The Australian dollar has fallen on weakened euro zone markets.
CMC Markets chief market strategist Michael McCarthy said the local currency had been pushed down by moves in Europe, and as the US dollar regained some strength.
"There's a clear downtrend in risk assets going on at the moment, and the Aussie dollar is caught up in that," he said.
"We are expecting further weakness - that is further US dollar strength.
"Anytime the market gets a whiff that US data is softer than expected we will see the Aussie strengthen again."
Mr McCarthy said overnight concerns about Spanish debt were not necessarily the cause of the weakness in European markets.
"I'd suggest that the explanation for last night's market behavior is a bit after the fact," he said.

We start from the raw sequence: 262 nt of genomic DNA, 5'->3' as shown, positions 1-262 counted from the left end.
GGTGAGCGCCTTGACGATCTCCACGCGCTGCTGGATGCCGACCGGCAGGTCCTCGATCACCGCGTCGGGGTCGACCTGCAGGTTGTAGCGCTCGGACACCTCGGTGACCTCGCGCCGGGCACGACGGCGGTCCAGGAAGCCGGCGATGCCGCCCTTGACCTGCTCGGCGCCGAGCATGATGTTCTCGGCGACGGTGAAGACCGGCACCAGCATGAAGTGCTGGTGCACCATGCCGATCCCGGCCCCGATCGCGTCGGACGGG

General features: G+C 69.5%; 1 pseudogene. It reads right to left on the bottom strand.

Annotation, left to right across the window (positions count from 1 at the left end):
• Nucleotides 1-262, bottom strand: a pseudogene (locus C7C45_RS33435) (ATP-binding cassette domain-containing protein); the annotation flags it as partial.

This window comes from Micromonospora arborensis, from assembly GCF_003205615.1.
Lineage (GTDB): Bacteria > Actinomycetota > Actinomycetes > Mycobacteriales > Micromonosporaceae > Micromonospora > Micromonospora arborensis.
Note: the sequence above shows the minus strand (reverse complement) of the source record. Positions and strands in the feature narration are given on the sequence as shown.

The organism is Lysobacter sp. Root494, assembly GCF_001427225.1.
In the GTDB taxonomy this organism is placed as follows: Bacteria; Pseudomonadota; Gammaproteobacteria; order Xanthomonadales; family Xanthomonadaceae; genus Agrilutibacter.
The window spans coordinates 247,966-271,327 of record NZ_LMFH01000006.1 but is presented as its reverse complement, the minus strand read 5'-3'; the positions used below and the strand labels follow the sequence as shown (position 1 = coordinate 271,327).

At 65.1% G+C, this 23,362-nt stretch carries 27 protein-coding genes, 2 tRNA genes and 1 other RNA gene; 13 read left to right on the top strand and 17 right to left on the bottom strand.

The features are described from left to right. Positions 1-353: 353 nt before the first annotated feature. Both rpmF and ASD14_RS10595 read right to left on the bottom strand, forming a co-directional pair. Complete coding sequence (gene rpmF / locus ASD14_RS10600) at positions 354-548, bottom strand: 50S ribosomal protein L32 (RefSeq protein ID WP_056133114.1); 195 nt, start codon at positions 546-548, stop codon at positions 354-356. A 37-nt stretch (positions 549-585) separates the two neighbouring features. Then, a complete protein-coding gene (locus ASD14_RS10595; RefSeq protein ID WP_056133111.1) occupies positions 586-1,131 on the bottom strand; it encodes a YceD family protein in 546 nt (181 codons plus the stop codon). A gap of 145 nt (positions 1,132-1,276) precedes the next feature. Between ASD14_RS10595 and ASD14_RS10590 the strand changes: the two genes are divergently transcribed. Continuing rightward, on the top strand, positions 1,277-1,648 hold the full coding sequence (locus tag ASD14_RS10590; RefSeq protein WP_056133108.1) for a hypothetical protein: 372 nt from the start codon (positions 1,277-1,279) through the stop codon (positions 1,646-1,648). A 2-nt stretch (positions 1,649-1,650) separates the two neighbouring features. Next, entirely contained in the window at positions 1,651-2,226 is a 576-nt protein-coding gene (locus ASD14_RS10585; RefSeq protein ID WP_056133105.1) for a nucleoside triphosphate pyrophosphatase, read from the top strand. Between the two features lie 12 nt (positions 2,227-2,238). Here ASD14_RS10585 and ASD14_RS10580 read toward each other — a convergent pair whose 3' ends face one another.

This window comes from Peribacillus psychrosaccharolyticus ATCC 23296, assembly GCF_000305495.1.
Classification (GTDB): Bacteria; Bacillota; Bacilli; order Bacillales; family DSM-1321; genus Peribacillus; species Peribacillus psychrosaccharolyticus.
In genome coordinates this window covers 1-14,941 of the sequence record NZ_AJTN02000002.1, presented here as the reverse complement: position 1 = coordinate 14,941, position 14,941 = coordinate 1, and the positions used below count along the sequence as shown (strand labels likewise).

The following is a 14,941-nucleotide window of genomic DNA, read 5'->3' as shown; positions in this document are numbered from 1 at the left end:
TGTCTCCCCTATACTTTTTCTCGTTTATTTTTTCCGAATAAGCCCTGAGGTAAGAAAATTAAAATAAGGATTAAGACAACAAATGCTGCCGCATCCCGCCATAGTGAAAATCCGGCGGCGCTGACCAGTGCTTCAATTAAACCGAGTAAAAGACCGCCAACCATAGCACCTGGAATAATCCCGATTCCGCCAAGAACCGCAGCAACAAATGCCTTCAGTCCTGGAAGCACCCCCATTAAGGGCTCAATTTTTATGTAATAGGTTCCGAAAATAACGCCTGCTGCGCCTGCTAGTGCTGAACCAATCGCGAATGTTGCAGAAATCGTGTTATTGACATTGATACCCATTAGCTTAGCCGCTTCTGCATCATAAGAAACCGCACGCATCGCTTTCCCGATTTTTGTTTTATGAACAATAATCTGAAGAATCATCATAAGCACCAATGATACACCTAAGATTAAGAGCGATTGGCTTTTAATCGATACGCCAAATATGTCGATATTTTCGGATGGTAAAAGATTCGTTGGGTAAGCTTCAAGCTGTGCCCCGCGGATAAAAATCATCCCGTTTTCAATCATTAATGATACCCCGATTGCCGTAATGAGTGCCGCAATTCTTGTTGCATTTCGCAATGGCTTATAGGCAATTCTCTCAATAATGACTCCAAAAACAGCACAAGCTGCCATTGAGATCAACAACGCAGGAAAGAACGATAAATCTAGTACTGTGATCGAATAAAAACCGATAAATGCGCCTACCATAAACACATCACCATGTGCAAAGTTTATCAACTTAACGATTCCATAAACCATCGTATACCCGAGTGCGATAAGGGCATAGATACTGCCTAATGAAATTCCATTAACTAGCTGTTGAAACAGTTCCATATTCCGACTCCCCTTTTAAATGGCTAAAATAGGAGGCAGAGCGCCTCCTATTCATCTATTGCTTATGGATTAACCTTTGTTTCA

"Spanish bond yields rose, the market fell and the two were tied together in a causal relationship.
"The possibility of a Spanish default is no nearer or further away than it was four days ago."
At 1200 AEST on Wednesday, the Australian dollar was trading at 102.59 US cents, down from 103.03 cents on Tuesday afternoon.
From 0700 AEST, the local currency has traded between 102.26 US cents, and 102.65 cents.
Meanwhile, Australian bond future prices were higher on Wednesday.
At 1200 AEST on Wednesday, the June 10-year bond futures contract was trading at 96.200 (implying a yield of 3.800 per cent), up from Tuesday's close of 96.170 (3.830 per cent).
The June three-year bond futures contract was at 96.790 (3.210), up from 96.760 (3.240 per cent).
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